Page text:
Sunday, 26 September 2010

Harvest Festival

John 6:25-35

There’s something special about Harvest, isn’t there? It’s really starting to feel autumnal, and some of the trees are beginning to change colour. And then there’s the agricultural aspect of harvest - reaping the edible benefits from what has been sown and carefully tended. I had a little patch of vegetables this year (only about 2 ft. by 10 ft). There’s still a few more tomatoes coming, but the beans, peppers and courgettes have pretty much finished. But it’s a sad fact that my melons didn’t grow at all this year!

Harvest is a time when we think about the bounty of the earth, and God’s provision to us. We are very blessed in this country. Most of us have more than enough food. Our supermarkets are full of food. Few of us have to worry about where our next meal is coming from. And we have easy access to good, clean running water. Some of us experienced our water supply being cut off for a little while back in May, and I think a lot of us realised then how much we often take our water supply for granted.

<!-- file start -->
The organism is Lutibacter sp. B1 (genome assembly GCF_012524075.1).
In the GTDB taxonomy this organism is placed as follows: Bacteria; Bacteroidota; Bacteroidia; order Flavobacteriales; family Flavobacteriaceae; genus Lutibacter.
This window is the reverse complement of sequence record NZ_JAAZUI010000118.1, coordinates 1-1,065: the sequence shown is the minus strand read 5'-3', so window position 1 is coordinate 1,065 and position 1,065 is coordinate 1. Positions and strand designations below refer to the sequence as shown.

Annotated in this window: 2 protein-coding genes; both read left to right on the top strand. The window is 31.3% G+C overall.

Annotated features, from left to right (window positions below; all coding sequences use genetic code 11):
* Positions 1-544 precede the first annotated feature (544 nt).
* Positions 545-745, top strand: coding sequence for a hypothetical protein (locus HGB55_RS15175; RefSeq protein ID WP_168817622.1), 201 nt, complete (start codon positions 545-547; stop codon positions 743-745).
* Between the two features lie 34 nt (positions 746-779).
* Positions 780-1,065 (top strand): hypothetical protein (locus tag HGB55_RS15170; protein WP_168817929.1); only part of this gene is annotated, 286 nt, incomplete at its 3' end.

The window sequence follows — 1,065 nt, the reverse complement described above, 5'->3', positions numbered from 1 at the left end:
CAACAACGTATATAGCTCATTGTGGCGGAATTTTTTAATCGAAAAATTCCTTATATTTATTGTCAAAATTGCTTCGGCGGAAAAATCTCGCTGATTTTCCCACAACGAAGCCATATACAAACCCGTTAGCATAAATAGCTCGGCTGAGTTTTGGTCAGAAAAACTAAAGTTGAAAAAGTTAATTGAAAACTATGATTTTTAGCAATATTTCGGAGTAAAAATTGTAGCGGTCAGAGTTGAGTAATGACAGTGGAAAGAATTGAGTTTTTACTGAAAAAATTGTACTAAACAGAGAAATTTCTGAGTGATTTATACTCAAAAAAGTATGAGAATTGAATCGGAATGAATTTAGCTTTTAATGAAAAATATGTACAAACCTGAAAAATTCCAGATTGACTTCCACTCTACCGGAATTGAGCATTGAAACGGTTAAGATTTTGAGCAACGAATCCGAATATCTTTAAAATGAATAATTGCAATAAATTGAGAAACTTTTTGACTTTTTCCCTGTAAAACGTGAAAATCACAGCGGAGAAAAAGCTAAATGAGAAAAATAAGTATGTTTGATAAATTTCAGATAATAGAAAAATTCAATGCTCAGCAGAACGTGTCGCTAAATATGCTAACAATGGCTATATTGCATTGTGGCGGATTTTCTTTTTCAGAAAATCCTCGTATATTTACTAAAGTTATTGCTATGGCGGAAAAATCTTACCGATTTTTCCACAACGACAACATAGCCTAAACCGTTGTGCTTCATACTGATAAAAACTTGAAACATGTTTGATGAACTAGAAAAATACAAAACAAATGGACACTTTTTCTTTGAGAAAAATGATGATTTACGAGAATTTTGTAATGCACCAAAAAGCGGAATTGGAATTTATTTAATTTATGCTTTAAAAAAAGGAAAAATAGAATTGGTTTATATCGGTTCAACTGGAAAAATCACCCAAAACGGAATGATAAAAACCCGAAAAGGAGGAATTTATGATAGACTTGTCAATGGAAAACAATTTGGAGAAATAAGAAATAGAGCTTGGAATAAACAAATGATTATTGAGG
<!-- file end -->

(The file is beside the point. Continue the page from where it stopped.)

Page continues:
And so when Harvest comes around in our Christian calendar, it’s a wonderful opportunity for us to thank our generous God for all that he gives... and to remember those people all over the world who struggle to achieve a good harvest of food or water. But for the Christian, Harvest also has a spiritual meaning. And our New Testament reading this morning from the book of Revelation, chapter 14, illustrates this quite dramatically: